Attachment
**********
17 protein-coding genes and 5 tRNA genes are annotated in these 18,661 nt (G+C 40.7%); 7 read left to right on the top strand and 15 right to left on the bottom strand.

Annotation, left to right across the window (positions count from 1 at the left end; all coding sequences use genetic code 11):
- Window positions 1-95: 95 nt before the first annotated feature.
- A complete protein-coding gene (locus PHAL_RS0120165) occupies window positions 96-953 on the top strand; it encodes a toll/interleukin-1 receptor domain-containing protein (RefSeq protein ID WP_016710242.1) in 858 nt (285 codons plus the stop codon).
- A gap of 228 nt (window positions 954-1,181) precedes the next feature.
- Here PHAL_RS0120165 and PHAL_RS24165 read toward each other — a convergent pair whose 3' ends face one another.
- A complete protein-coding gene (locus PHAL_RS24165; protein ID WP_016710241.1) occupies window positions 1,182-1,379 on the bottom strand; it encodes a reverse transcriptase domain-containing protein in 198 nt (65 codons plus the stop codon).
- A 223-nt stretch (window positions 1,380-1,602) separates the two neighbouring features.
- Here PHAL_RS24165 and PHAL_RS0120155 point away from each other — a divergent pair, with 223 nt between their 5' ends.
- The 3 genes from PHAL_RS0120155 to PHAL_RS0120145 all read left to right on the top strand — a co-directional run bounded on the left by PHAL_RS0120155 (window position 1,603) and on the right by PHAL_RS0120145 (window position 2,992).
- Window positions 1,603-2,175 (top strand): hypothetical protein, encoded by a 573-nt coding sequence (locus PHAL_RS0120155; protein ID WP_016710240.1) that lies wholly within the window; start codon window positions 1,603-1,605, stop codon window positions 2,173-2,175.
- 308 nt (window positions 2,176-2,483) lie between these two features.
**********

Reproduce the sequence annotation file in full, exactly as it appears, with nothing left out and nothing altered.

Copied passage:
17 protein-coding genes and 5 tRNA genes are annotated in these 18,661 nt (G+C 40.7%); 7 read left to right on the top strand and 15 right to left on the bottom strand.

Annotation, left to right across the window (positions count from 1 at the left end; all coding sequences use genetic code 11):
- Window positions 1-95: 95 nt before the first annotated feature.
- A complete protein-coding gene (locus PHAL_RS0120165) occupies window positions 96-953 on the top strand; it encodes a toll/interleukin-1 receptor domain-containing protein (RefSeq protein ID WP_016710242.1) in 858 nt (285 codons plus the stop codon).
- A gap of 228 nt (window positions 954-1,181) precedes the next feature.
- Here PHAL_RS0120165 and PHAL_RS24165 read toward each other — a convergent pair whose 3' ends face one another.
- A complete protein-coding gene (locus PHAL_RS24165; protein ID WP_016710241.1) occupies window positions 1,182-1,379 on the bottom strand; it encodes a reverse transcriptase domain-containing protein in 198 nt (65 codons plus the stop codon).
- A 223-nt stretch (window positions 1,380-1,602) separates the two neighbouring features.
- Here PHAL_RS24165 and PHAL_RS0120155 point away from each other — a divergent pair, with 223 nt between their 5' ends.
- The 3 genes from PHAL_RS0120155 to PHAL_RS0120145 all read left to right on the top strand — a co-directional run bounded on the left by PHAL_RS0120155 (window position 1,603) and on the right by PHAL_RS0120145 (window position 2,992).
- Window positions 1,603-2,175 (top strand): hypothetical protein, encoded by a 573-nt coding sequence (locus PHAL_RS0120155; protein ID WP_016710240.1) that lies wholly within the window; start codon window positions 1,603-1,605, stop codon window positions 2,173-2,175.
- 308 nt (window positions 2,176-2,483) lie between these two features.